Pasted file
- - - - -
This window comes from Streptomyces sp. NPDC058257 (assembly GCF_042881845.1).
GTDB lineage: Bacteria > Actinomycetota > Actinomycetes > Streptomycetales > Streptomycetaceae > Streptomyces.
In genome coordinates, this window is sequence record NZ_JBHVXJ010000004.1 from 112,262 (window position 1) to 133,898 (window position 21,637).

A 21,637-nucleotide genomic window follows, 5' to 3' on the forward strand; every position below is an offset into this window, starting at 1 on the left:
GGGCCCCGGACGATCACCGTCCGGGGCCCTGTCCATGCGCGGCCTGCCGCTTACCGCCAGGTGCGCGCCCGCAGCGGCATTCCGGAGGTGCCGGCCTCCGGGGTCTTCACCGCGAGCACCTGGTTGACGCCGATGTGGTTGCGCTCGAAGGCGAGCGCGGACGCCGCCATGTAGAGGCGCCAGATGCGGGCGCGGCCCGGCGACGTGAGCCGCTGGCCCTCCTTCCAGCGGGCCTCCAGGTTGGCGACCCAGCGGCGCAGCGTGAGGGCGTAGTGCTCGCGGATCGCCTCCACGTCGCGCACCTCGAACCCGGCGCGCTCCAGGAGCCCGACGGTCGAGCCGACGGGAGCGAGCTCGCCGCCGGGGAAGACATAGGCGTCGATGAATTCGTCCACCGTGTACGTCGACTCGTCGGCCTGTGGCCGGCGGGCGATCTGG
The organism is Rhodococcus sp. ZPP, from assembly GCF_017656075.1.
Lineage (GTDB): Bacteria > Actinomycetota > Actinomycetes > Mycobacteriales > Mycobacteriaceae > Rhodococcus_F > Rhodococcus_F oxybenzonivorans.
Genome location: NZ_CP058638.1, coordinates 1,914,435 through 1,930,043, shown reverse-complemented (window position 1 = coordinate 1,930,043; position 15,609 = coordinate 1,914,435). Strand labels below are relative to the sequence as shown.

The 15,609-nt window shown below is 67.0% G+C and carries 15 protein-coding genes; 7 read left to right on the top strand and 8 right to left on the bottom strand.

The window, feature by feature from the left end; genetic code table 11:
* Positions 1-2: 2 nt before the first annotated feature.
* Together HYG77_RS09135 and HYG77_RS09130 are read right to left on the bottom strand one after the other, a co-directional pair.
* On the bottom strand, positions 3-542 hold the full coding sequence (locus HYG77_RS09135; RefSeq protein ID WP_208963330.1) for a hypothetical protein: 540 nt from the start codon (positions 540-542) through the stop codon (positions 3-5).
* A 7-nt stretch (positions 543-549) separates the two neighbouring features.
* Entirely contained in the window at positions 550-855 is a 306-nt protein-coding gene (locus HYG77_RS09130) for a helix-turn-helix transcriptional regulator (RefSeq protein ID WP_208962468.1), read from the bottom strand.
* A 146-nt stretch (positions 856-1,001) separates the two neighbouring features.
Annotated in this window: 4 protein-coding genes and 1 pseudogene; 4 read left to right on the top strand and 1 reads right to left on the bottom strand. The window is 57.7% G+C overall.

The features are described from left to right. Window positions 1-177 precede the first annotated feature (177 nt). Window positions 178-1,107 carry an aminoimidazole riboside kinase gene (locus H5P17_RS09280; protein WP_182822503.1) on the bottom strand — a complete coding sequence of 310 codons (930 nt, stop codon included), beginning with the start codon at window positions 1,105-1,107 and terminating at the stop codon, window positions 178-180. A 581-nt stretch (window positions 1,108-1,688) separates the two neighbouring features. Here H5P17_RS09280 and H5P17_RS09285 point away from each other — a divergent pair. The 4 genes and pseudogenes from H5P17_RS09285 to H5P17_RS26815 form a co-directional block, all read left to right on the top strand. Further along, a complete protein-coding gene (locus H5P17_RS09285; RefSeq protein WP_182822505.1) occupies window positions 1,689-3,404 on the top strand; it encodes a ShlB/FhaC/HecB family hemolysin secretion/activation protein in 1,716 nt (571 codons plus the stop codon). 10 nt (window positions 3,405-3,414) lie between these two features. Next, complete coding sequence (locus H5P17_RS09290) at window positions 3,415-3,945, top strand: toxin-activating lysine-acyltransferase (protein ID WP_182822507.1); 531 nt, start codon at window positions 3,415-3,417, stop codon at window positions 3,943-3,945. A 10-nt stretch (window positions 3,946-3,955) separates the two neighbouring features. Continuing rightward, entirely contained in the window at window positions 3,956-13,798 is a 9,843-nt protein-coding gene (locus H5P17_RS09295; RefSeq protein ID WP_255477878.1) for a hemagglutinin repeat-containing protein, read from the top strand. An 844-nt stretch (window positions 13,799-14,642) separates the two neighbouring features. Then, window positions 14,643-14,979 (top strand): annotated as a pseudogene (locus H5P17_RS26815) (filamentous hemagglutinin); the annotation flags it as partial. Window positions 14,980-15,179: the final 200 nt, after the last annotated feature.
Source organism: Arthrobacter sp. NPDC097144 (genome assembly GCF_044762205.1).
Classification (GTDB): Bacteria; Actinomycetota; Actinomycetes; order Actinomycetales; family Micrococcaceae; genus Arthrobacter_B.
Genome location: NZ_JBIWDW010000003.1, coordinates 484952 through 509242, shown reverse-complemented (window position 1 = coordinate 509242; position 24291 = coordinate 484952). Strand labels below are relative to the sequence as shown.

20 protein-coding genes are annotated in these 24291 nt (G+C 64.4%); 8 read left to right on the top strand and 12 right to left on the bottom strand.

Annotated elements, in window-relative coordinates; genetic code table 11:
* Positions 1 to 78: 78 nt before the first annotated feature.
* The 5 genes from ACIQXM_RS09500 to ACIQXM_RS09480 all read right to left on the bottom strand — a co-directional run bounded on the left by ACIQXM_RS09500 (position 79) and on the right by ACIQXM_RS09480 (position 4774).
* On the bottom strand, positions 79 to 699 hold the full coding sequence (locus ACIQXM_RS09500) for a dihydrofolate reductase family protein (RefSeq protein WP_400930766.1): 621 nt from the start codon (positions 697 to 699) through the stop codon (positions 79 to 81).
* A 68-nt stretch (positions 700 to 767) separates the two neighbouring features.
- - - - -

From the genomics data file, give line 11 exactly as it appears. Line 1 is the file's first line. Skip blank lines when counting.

* Positions 1-2: 2 nt before the first annotated feature.